Gardening for Self-care and Personal Growth

How hobbies make us better people

Hobbies are generally any interest you have, outside of work, that you can get a sense of development and achievement from. We derive a lot of happiness from our hobbies, and a large part of this comes from the fact that our particular hobbies are often something we have chosen to include in our lives. This can reinvigorate us in our daily lives by giving us an alternative place to devote energy to, or they can simply take our mind off the trials and stresses that any given day can bring. Because of this we can often term our hobbies as self-care as well as self-improvement. It’s worth thinking about because overall there may be more to your favourite past-times than you thought, and they might help to make us better people

There are many methods of self-care and self-improvement found through popular hobbies, gardening in particular is a fantastic example of an interesting hobby which is as good for you as it is for your garden. Other hobbies that lend themselves well to personal well-being and self-care include things like creative writing, painting, knitting, making music, fixing old cars and so on. These are interests you can have, simply because you enjoy them, but you can still benefit from in your personal life, whether by relieving stress, maintaining an active state of mind, or giving a sense of responsibility and achievement.

Why is gardening good for us?

One of my favourite analogies to how hobbies can influence and improve your life is Liv Boiree, noted science enthusiast and poker champ, discussing in her TED talk how the thinking that goes into Poker has bled over to and improved her decision making in real life. I think this is much the same principal with gardening. Gardening takes patience, you have to plant the seeds, and watch them grow before you can enjoy the flower. This attitude of patience is one that can immensely improve your personal life and well-being. One of the most obvious reasons people enjoy gardening is because it provides exercise and gets us outdoors, but it’s worth looking into just why that is good. The exercise achieved from a gardening session, though not as strenuous or full-on as going to the gym or taking a cross-fit class, can have benefits beyond the waistband. It has been shown to release happy hormones, these include serotonin and dopamine, while simultaneously lowering the level of cortisol, also known as the stress hormone. This keeps us happy and relaxed, and shedding that excess energy can help with getting to sleep at night. Beyond that it is pleasant and stress reducing to be around nature in general. Some people even compare gardening to a meditative practice, as world famous psychologist Sigmund Freud once explained ?Flowers are restful to look at. They have no emotions or conflict.?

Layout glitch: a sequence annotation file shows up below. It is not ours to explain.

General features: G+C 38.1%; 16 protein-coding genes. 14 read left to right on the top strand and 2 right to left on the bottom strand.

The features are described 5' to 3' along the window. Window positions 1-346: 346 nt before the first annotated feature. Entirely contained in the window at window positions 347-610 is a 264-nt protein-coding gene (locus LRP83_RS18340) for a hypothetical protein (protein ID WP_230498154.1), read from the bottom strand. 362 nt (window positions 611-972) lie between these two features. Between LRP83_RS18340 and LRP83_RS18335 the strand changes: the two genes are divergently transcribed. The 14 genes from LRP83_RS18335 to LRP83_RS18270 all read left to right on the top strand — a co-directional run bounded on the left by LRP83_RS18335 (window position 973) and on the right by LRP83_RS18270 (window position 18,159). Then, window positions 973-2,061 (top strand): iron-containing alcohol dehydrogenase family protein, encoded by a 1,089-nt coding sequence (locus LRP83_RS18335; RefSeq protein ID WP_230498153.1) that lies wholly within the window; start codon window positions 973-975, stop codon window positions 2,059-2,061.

Gardening can help us be more mindful of the present

Mindfulness and Progression

So we can see that gardening provides more than just a few hours in the sunshine, it is actually a tremendous activity for maintaining mental health, and regulating mood, whether you are an experienced gardener, or just enjoying your first gardening experience. Hobbies like gardening help us be more mindful of the present, have you ever noticed when performing an activity that engages you how time can fly past? The saying ?time flies when you’re having fun? is a bit clich? nowadays but it makes a lot of sense. When we are truly engaged in an activity, we enter a mindset that scientists call ‘flow state’. This is a mental state where you aren’t thinking of anything but the task in front of you, when you have no worries about the past or future clouding your mind, and you are able to perform a given task at peak efficiency.

Another part of what is so alluring about any hobby is seeing the results, being able to see clear progression after sticking with it for a while, whether that means enjoying your reflection in the mirror after a few months at the gym, or being able to bash out a full song on a guitar after a few weeks practising. This is all great for self-esteem, but I would argue it goes deeper than that. People have a in-built need to progress and improve. We are hard-wired to want to become better at things, whether by competing against other people or just improving upon who you were yesterday. With gardening in particular, progression is very visible. You can see the fruits of your labour laid out quite literally on your doorstep.

Beautifully cultivated rice-fields in Thailand

So keep at it, whatever it is. Whether it’s gardening, singing, dancing, painting, reading, writing, or jogging. We don’t claim to have any of life’s big answers but the best way we know of to live is to be always cultivating and growing. Like they say, happiness is not a destination, it’s the journey.

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